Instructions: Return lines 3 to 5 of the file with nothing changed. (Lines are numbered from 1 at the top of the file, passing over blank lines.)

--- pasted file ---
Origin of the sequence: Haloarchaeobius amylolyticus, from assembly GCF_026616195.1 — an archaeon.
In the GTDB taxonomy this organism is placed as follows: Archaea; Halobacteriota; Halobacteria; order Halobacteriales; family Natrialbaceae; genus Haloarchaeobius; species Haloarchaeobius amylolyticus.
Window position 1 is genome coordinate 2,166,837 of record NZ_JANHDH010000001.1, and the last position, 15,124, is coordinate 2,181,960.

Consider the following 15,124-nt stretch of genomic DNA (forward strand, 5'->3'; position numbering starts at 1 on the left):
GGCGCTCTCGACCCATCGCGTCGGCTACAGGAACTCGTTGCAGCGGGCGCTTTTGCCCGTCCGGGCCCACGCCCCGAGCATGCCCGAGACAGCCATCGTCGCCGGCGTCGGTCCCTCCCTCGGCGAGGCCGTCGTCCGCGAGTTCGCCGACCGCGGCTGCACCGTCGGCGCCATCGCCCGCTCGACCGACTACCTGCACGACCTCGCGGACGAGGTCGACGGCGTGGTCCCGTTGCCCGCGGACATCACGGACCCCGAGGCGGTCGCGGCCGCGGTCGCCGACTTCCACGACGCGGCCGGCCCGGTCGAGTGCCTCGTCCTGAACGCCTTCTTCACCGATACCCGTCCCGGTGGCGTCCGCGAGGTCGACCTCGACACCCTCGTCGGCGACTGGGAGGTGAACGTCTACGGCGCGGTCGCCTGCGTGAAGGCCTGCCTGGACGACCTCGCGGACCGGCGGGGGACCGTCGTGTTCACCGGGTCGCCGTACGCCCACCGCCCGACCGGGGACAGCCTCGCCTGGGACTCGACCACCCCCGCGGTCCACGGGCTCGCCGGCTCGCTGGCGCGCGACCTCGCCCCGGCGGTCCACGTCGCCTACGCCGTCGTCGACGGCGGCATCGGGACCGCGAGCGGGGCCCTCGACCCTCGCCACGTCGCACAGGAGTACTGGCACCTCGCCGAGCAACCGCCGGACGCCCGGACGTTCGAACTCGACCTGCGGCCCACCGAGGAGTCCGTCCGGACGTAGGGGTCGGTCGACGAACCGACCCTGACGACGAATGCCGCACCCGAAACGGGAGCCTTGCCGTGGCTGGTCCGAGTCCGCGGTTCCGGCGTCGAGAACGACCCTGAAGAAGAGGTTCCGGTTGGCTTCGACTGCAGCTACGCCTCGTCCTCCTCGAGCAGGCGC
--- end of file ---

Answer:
Window position 1 is genome coordinate 2,166,837 of record NZ_JANHDH010000001.1, and the last position, 15,124, is coordinate 2,181,960.

Consider the following 15,124-nt stretch of genomic DNA (forward strand, 5'->3'; position numbering starts at 1 on the left):
GGCGCTCTCGACCCATCGCGTCGGCTACAGGAACTCGTTGCAGCGGGCGCTTTTGCCCGTCCGGGCCCACGCCCCGAGCATGCCCGAGACAGCCATCGTCGCCGGCGTCGGTCCCTCCCTCGGCGAGGCCGTCGTCCGCGAGTTCGCCGACCGCGGCTGCACCGTCGGCGCCATCGCCCGCTCGACCGACTACCTGCACGACCTCGCGGACGAGGTCGACGGCGTGGTCCCGTTGCCCGCGGACATCACGGACCCCGAGGCGGTCGCGGCCGCGGTCGCCGACTTCCACGACGCGGCCGGCCCGGTCGAGTGCCTCGTCCTGAACGCCTTCTTCACCGATACCCGTCCCGGTGGCGTCCGCGAGGTCGACCTCGACACCCTCGTCGGCGACTGGGAGGTGAACGTCTACGGCGCGGTCGCCTGCGTGAAGGCCTGCCTGGACGACCTCGCGGACCGGCGGGGGACCGTCGTGTTCACCGGGTCGCCGTACGCCCACCGCCCGACCGGGGACAGCCTCGCCTGGGACTCGACCACCCCCGCGGTCCACGGGCTCGCCGGCTCGCTGGCGCGCGACCTCGCCCCGGCGGTCCACGTCGCCTACGCCGTCGTCGACGGCGGCATCGGGACCGCGAGCGGGGCCCTCGACCCTCGCCACGTCGCACAGGAGTACTGGCACCTCGCCGAGCAACCGCCGGACGCCCGGACGTTCGAACTCGACCTGCGGCCCACCGAGGAGTCCGTCCGGACGTAGGGGTCGGTCGACGAACCGACCCTGACGACGAATGCCGCACCCGAAACGGGAGCCTTGCCGTGGCTGGTCCGAGTCCGCGGTTCCGGCGTCGAGAACGACCCTGAAGAAGAGGTTCCGGTTGGCTTCGACTGCAGCTACGCCTCGTCCTCCTCGAGCAGGCGC